The founder of pro-Brexit campaign group BeLeave has begun his appeal against a £20,000 fine imposed by the Electoral Commission, citing “errors of fact, the law and unreasonableness” by the regulator as reasons for overturning the original decision.
Darren Grimes was fined in 2018 after being accused of breaching spending rules during the EU referendum campaign three years ago.
The 25-year-old insisted he was “completely innocent” of making false declarations in relation to a £680,000 donation to his youth-focused BeLeave group from the main Vote Leave campaign.
The Electoral Commission – which regulates political parties, members and campaigners – found that BeLeave “spent more than £675,000 with (Canadian data firm) Aggregate IQ under a common plan with Vote Leave”, which should have been declared by the latter but was not.
This spending took Vote Leave over its £7 million legal spending limit by almost £500,000.
Vote Leave was fined £61,000. Grimes, representing BeLeave, was fined £20,000, the maximum permitted individual fine, for exceeding its spending limit as an unregistered campaigner by more than £660,000 and delivering an inaccurate and incomplete spending return.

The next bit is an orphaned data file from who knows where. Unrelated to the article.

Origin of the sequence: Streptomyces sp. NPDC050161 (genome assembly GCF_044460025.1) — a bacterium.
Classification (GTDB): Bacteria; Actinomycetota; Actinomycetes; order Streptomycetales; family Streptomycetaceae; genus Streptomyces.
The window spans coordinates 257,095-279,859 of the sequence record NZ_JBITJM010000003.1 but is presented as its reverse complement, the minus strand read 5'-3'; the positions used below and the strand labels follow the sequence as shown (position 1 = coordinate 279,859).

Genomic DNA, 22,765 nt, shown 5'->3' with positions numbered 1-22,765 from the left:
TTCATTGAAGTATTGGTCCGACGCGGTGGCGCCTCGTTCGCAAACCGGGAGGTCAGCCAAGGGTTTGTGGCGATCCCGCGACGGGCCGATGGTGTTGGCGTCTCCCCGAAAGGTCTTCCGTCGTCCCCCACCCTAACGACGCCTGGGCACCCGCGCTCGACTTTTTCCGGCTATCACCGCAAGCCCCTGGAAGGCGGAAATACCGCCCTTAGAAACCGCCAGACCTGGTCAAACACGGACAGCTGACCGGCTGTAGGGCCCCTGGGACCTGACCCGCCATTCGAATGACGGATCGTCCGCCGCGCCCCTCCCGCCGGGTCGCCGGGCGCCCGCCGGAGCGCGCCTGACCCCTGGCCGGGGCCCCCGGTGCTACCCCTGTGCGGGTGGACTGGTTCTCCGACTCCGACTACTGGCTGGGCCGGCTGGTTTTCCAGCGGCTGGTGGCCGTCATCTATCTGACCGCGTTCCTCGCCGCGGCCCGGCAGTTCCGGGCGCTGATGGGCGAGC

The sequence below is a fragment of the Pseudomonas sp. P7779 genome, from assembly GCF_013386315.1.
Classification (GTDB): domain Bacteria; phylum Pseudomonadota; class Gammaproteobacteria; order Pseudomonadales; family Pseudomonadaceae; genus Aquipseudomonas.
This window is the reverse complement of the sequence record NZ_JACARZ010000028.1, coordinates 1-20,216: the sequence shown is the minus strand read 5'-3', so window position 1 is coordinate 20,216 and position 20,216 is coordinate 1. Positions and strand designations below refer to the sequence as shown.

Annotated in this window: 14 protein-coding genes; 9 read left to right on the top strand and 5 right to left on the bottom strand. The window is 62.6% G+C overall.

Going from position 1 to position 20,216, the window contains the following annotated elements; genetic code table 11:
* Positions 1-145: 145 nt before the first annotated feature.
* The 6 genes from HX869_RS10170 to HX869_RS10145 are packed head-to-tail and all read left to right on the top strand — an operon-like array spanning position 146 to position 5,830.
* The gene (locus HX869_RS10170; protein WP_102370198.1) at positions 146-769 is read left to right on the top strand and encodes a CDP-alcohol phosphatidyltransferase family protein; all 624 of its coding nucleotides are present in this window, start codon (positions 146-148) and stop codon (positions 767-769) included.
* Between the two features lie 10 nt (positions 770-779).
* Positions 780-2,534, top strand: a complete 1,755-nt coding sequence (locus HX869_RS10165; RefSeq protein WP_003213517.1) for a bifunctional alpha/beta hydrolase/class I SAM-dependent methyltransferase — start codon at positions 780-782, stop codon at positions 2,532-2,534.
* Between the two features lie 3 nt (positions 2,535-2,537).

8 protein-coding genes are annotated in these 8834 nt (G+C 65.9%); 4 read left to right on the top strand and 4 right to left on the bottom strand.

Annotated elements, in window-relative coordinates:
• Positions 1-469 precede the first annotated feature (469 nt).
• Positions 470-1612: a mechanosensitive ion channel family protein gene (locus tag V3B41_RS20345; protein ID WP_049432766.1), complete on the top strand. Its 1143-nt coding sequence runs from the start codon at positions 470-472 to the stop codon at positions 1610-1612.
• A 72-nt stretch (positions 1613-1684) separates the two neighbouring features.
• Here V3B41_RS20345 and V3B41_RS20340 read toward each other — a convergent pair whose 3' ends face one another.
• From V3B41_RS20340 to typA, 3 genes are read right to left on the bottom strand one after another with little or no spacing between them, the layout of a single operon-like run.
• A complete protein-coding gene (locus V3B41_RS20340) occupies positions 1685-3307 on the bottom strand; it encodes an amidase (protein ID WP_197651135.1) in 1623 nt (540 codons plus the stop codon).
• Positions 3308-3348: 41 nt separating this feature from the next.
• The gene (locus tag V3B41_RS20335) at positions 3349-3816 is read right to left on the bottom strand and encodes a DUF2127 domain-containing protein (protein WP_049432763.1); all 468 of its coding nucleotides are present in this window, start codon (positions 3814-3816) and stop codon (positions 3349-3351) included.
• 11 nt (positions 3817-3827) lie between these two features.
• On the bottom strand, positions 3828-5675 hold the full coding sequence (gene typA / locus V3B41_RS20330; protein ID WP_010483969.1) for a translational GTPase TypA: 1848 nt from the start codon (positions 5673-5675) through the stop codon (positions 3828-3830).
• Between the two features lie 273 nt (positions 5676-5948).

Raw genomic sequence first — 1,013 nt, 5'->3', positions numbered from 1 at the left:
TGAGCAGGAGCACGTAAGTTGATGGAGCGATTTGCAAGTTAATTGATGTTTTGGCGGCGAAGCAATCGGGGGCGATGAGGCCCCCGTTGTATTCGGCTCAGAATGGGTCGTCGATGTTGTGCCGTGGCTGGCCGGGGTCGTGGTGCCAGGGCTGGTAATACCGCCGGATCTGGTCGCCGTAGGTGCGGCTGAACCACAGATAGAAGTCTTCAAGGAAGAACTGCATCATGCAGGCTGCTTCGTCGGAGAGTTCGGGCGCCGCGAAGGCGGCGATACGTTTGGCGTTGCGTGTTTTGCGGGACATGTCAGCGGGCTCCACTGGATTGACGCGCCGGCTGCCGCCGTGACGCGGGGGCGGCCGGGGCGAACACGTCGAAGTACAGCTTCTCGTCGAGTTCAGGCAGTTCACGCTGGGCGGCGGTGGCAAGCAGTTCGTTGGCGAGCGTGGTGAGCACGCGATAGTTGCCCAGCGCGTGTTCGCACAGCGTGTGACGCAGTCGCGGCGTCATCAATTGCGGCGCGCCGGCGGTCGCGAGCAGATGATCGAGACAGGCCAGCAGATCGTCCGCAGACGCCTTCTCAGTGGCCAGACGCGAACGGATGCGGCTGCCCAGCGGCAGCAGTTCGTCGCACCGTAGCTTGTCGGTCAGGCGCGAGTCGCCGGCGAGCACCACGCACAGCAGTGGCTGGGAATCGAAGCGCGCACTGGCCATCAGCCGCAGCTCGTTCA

BeLeave was set up as a “youth-focused pro-Brexit campaign” by Darren Grimes. Grimes worked out of Vote Leave’s office and was invited to appear on several TV and radio programmes arguing for Britain to leave the EU. When Vote Leave was close to its £7m spending limit, Vote Leave emailed Grimes with offers of financial help, to which Grimes replied asking that the money be spent on Facebook ads to be placed by AggregateIQ.
On 17 July 2018, the Electoral Commission published the conclusions of its investigation into the campaign spending of Vote Leave and found that Vote Leave and Grimes had broken electoral law.
Vote Leave initially appealed against their fine, but withdrew the appeal in March 2019.
Mr Grimes, a former fashion student originally from County Durham, raised £93,956 via an online crowdfunding campaign to appeal against the verdict of the commission, which began at the Mayor’s and City of London Court in Central London on Monday.
Tim Straker QC, representing Mr Grimes, told Judge Marc Dight the Electoral Commission made “a sequence of errors”, including some related to record-keeping.
He told the court: “Can mistakes by a regulator put a man in receipt of a penalty when he behaved openly and transparently throughout? It cannot conceivably be right.”
He said the regulator had “played a part in vilifying” his client, who sat behind him in court throughout the hearing.
The appeal case is listed to last for up to 10 days, with judgment expected to be handed down at a later date.
In a video message to his supporters ahead of the court appearance, Mr Grimes said the Electoral Commission “completely ruined my early 20s” and said he faced bankruptcy or the prospect of his family selling their home if the decision went against him.
The EU referendum in 2016 saw 51.5% of the votes cast in favour of leaving the bloc, triggering the resignation of then-prime minister David Cameron and the general mess that is UK politics.